In Spanish, the use of direct and indirect object pronouns is dependent on a few variables including things like sentence order, gendered nouns, and prepositions. The presence of an indirect object usually means you’ll also see the Spanish words a or para nearby to imply an action is being done to or for someone or something else.
For quick reference, the Spanish indirect object pronouns are as follows.
|te||you (informal)||os*||you (informal)|
|le||you, him, her, it||les||you, them|
*Used primarily in Spain.
What are the rules for using indirect object pronouns in Spanish?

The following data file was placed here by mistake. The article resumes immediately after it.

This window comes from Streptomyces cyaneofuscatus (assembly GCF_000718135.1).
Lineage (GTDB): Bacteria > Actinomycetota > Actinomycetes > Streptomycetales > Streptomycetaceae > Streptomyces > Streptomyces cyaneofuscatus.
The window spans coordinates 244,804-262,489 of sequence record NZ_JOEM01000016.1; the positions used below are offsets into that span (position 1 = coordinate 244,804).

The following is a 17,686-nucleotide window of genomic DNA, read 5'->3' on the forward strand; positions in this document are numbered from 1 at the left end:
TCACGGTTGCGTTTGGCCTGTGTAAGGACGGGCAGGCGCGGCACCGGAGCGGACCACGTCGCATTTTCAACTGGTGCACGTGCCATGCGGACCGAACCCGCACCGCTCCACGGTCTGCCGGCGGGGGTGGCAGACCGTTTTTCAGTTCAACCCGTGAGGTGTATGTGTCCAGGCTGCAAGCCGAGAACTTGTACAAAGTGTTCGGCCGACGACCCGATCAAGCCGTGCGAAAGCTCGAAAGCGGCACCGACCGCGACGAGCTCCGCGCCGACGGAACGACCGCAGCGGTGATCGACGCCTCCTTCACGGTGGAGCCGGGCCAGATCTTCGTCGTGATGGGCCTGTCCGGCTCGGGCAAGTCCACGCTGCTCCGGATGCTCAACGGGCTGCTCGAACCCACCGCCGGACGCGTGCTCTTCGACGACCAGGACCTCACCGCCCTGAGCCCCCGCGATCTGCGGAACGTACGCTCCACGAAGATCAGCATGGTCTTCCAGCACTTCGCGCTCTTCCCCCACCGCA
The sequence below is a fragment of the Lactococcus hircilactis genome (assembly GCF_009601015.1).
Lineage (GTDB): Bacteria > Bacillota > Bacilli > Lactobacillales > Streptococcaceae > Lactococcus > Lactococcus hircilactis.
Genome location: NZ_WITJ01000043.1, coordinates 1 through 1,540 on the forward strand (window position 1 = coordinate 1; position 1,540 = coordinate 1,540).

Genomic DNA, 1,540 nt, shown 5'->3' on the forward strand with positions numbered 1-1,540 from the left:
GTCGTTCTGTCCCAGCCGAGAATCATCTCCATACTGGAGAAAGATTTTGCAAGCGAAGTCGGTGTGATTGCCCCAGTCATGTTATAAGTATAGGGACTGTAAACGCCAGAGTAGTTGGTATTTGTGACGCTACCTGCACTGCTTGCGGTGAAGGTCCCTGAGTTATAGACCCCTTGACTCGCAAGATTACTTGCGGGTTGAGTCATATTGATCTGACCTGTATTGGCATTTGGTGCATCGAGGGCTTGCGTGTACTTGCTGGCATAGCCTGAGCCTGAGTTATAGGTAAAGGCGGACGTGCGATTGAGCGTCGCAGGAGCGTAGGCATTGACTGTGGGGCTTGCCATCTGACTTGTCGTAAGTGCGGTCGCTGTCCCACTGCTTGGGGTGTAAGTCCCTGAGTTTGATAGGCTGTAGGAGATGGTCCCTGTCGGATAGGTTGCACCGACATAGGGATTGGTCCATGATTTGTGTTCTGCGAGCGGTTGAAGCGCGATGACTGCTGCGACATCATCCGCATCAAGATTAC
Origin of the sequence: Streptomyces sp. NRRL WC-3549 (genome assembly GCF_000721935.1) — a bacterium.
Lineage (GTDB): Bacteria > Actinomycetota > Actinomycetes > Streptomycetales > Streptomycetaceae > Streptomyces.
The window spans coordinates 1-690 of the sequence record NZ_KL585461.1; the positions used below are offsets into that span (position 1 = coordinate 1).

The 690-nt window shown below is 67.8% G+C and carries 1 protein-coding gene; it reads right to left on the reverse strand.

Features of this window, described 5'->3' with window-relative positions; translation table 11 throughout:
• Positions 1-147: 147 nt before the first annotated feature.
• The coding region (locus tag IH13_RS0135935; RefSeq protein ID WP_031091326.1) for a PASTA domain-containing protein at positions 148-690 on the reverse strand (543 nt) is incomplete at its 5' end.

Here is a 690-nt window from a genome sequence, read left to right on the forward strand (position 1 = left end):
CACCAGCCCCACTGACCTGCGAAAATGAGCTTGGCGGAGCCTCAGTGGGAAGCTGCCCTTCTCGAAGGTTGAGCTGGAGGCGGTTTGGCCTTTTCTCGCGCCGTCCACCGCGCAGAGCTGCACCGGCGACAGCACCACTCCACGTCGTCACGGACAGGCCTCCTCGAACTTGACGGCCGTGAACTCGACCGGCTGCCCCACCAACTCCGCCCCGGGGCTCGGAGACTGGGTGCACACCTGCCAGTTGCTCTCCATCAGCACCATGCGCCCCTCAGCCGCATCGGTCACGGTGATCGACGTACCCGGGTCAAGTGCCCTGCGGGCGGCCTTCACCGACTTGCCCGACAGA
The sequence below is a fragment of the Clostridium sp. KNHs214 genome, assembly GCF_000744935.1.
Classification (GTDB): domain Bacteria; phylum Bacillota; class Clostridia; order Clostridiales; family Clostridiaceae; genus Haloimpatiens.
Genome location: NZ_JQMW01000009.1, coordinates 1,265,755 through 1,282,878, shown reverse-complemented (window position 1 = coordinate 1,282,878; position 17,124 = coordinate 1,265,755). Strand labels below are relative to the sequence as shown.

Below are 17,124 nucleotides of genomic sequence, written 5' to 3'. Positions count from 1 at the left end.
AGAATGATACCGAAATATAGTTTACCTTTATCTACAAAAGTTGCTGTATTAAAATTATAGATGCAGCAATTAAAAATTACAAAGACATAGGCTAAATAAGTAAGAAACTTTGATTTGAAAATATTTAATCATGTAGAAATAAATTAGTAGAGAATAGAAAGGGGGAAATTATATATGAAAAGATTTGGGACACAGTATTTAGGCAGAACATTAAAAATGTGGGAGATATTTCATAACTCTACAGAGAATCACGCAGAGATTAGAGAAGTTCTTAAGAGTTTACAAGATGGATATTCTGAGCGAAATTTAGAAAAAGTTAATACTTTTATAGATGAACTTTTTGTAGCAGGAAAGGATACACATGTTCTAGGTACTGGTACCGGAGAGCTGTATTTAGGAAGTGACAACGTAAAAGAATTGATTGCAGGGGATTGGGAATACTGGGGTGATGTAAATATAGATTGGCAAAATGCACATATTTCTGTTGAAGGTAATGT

The use of indirect object pronouns can get a bit tricky because, unlike English, the pronoun usually gets placed before the verb. The mechanics of this may seem awkward at first, so contextualized learning (like how Rosetta Stone does lessons) utilize is recommended to help focus on speaking Spanish instead of getting fixated on the syntax.
Here are a few different rules you should follow when deciding how to handle indirect object pronouns in Spanish.
If the main verb is conjugated, put the indirect object pronoun in front
When the main verb of the sentence is conjugated, the indirect object pronoun is usually placed directly in front of the verb. Here’s how that works using our previous example in Spanish.
Le escribí una carta.
(I wrote a letter to her.)
Infinitives mean you have options
If there is an infinitive, that usually means there is also a conjugated verb in the sentence. You can choose to put the indirect object pronoun before the conjugated verb or tack it onto the end of the infinitive.